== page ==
- The photos and video you collect will be with you for years to come.
- A new social circle of like minded friends will develop and grow.
- Living with less develops a whole new meaning (a good one).
- There’s a sense of freedom that few experience.
- Cleaning your house is super fast and easy!
- If you don’t like your location, it’s easy to move.
- You can easily visit friends who live far away. Moochdocking in their driveway is a plus!
Cons Of Living In An RV Fulltime
We’ve faced our fair share of difficulties living on the road. Here are a few cons based on our experiences.
- The tiny space gets old real quick! But you’ll spend most of your time outside, right? No, you won’t.
- It’s not as easy as one thinks to find great campgrounds or boondocking locations.
- Severe weather is scary and dangerous in an RV.
- Home maintenance takes on another meaning. Something always breaks due to the constant movement.
- Repairs can literally put you out of “house and home.” And it can take a long time and be costly.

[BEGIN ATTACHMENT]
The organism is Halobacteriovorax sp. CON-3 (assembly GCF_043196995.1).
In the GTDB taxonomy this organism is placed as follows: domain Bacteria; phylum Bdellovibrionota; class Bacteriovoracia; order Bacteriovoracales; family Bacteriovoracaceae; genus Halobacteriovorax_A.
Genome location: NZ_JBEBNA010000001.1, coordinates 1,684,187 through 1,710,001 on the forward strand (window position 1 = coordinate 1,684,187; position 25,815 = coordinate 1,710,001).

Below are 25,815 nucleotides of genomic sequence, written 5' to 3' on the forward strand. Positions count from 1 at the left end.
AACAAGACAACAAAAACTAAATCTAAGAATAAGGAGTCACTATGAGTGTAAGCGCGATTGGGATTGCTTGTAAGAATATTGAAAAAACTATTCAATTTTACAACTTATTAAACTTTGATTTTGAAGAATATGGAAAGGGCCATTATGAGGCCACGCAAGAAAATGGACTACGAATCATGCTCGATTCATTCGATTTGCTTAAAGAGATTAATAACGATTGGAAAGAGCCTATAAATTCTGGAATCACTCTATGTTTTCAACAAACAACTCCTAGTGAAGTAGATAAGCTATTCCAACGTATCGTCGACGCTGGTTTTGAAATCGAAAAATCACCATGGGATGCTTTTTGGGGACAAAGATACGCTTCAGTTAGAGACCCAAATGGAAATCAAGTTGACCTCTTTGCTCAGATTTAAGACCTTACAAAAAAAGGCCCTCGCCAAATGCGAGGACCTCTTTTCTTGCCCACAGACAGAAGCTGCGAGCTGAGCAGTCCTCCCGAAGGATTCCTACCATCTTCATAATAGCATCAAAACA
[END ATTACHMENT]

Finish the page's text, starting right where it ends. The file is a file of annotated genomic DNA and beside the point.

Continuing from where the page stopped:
- Dumping tanks and finding fresh water if boondocking comes with its own set of challenges.
- Your living expenses are less predictable than being stationary. We stayed on budget, but it wasn’t predictable.
- Regardless of your social circles, it can get lonely. Missing friends and family is real! This is especially true when we boondock way off the beaten path.
- If you don’t have a source of income, you can rapidly burn through savings. If you’re looking for cheap RV living as an escape, look elsewhere.
- Doing laundry in different laundromats gets old.
- You might have to store a lot of stuff.
- If one of you gets sick, you’ll likely all get sick.
Our Favorite Experiences Living In A Camper
How much space do I have to write? The list is almost endless, but here goes.
- Not only showing our kids the Grand Canyon, but riding bikes along the rim. The kids will never forget that experience.
- Stumbling on a gorgeous beach in Destin, FL while taking our laundry to a laundromat. And it was a national park to boot.